The nature of European elections in NI is simple. They have nothing to do with Europe, even more so than in most countries. They serve as a means of measuring the relative strength of unionism and nationalism. Hence the stress on topping the poll from the DUP. Dodds was quite open about this, and her desire to top the poll, unlike the other candidates. The debate itself reflected that reality, and the fact that most of this post is about the DUP and TUV is a reflection of how alternative options and non-sectarian politics get squeezed to the margins in every aspect of life.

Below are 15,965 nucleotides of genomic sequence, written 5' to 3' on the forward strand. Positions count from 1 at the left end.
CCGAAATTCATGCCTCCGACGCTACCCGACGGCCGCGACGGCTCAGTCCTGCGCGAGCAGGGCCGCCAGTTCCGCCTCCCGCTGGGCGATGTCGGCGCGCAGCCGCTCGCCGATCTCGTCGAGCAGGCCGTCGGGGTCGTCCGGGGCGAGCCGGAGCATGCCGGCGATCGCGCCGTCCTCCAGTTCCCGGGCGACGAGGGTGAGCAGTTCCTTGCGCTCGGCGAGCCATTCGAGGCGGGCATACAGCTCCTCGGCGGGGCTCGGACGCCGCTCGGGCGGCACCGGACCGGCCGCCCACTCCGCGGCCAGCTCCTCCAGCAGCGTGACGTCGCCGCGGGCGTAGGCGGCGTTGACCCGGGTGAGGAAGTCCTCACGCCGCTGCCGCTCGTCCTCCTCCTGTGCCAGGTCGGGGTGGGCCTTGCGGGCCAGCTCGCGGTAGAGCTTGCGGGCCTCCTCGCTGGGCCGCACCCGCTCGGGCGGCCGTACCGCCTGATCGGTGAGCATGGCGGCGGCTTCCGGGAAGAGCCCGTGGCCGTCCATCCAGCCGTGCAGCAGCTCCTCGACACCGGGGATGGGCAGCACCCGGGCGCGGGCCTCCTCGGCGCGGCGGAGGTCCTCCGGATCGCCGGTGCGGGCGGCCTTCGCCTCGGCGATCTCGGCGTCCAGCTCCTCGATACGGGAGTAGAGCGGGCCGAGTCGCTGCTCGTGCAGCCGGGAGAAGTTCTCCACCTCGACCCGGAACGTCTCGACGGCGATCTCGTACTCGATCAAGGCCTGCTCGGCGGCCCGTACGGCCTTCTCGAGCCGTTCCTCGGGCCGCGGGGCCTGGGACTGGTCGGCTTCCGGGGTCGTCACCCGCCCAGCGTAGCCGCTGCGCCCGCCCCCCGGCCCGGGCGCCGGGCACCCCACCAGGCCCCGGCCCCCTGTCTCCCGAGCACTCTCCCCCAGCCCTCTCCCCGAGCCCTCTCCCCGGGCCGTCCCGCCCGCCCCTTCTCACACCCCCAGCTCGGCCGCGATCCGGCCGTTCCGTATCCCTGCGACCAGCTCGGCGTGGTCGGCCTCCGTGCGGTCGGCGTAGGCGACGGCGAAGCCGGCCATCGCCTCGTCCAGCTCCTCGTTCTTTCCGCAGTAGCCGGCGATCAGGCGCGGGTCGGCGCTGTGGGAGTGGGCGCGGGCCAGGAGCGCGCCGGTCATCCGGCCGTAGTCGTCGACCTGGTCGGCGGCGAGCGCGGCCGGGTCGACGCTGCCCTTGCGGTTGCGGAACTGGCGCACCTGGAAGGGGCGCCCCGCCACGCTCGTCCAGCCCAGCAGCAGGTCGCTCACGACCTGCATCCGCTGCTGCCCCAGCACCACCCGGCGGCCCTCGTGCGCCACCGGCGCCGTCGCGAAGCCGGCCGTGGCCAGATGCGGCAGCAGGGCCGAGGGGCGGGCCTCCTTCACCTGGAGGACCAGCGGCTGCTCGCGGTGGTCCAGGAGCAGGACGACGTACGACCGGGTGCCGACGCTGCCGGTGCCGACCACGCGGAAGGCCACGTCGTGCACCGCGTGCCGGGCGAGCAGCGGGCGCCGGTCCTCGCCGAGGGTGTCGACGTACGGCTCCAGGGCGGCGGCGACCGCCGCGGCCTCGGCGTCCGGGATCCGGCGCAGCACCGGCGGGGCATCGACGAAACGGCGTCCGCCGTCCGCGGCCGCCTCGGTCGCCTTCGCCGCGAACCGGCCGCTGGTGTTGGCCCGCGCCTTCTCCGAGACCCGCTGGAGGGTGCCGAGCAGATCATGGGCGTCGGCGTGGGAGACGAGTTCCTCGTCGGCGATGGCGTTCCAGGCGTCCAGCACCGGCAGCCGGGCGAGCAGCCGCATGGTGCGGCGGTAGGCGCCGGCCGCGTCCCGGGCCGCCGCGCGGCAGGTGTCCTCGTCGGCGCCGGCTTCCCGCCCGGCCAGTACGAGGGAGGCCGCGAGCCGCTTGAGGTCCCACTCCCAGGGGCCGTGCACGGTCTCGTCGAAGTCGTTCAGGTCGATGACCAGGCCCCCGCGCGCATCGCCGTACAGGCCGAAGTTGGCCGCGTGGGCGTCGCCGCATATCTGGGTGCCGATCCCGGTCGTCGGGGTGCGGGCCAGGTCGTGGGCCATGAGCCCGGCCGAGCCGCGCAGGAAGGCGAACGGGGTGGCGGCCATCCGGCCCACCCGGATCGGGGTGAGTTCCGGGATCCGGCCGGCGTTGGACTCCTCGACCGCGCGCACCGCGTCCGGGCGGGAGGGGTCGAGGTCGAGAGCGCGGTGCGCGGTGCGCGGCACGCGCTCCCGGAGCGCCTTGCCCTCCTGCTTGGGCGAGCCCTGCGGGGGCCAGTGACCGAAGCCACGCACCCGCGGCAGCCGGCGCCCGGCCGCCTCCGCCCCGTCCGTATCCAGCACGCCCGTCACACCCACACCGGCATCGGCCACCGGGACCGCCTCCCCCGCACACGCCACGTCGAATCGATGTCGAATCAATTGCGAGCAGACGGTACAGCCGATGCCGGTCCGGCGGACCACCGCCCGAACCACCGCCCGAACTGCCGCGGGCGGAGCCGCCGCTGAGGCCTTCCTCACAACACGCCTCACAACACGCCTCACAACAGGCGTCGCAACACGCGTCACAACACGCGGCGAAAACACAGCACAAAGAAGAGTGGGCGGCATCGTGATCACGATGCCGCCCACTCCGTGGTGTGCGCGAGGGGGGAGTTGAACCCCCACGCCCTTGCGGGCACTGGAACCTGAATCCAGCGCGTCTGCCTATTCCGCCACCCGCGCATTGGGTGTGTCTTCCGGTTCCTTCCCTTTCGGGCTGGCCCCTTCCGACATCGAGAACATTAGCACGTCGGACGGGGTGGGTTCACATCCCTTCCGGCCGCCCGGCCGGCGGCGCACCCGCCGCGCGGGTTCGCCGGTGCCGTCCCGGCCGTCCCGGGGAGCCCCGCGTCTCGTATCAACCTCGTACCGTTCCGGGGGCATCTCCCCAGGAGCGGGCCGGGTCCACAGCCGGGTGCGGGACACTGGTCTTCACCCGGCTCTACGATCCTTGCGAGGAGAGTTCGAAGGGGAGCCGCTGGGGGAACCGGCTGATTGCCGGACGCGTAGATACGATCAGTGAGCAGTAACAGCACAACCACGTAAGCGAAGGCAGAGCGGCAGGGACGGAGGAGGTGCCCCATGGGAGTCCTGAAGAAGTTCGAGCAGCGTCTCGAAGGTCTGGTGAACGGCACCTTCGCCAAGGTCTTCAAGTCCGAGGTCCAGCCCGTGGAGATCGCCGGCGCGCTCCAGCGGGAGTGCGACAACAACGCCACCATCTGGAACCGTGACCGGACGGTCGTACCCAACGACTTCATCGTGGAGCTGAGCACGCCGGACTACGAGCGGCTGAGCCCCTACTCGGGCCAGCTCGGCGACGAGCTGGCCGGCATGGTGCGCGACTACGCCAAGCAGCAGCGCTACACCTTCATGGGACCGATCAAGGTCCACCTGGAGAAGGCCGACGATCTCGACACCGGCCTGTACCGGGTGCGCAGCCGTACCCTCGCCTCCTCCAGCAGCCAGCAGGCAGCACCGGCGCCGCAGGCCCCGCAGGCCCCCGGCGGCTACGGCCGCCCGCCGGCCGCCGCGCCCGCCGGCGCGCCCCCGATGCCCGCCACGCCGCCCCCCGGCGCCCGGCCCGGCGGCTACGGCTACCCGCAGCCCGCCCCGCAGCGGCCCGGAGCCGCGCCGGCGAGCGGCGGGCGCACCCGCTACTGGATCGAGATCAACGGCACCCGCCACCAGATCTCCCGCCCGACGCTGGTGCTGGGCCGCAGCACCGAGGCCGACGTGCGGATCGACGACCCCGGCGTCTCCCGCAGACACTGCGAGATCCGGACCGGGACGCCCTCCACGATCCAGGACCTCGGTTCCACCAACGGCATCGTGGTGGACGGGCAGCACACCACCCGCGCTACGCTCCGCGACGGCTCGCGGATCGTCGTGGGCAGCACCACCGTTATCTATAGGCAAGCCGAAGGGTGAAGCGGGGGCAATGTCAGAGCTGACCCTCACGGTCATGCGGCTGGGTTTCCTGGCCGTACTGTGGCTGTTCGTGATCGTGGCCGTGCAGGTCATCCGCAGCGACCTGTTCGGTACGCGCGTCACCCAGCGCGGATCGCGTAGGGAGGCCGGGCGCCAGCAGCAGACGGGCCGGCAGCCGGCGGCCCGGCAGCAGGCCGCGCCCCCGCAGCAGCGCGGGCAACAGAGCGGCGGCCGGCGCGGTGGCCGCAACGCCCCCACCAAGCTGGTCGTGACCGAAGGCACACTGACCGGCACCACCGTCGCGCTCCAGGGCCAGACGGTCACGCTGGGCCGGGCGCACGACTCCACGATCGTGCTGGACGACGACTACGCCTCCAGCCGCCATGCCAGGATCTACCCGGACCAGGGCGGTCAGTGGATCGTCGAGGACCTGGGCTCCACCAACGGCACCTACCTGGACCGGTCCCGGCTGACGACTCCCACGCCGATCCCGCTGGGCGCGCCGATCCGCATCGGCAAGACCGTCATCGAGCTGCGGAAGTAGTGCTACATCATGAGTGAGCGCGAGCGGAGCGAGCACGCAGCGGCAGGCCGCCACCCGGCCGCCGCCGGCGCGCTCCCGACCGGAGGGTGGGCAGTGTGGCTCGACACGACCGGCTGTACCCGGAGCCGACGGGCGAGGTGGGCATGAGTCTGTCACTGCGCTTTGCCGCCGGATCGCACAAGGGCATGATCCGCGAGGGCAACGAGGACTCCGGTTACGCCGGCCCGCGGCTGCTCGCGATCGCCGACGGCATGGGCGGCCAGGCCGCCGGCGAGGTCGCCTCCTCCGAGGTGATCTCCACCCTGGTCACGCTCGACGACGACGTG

Who is going to be elected? Dodds, De Brun, and Nicholson is my prediction. I think Allister will do quite well, but not as well as some are predicting. The TUV will come out of it as a credible force, and he will be well placed to take a seat at Stormont, which I reckon is his main aim. I think Magennis may well get a higher vote than the SDLP got last time, but won’t come close to taking the seat. Alliance and the Greens will cancel each other out to some extent, but for both the real aim I think is to build the profile for their candidates with the next Stormont elections in mind. In short then, this election has next to nothing to do with Europe, and everything to do with the same oul sectarian shite. Having said that, there was a less confrontational tone from nationalism, whose candidates assumed the moral high ground. But as this election will show, our politics remain frozen.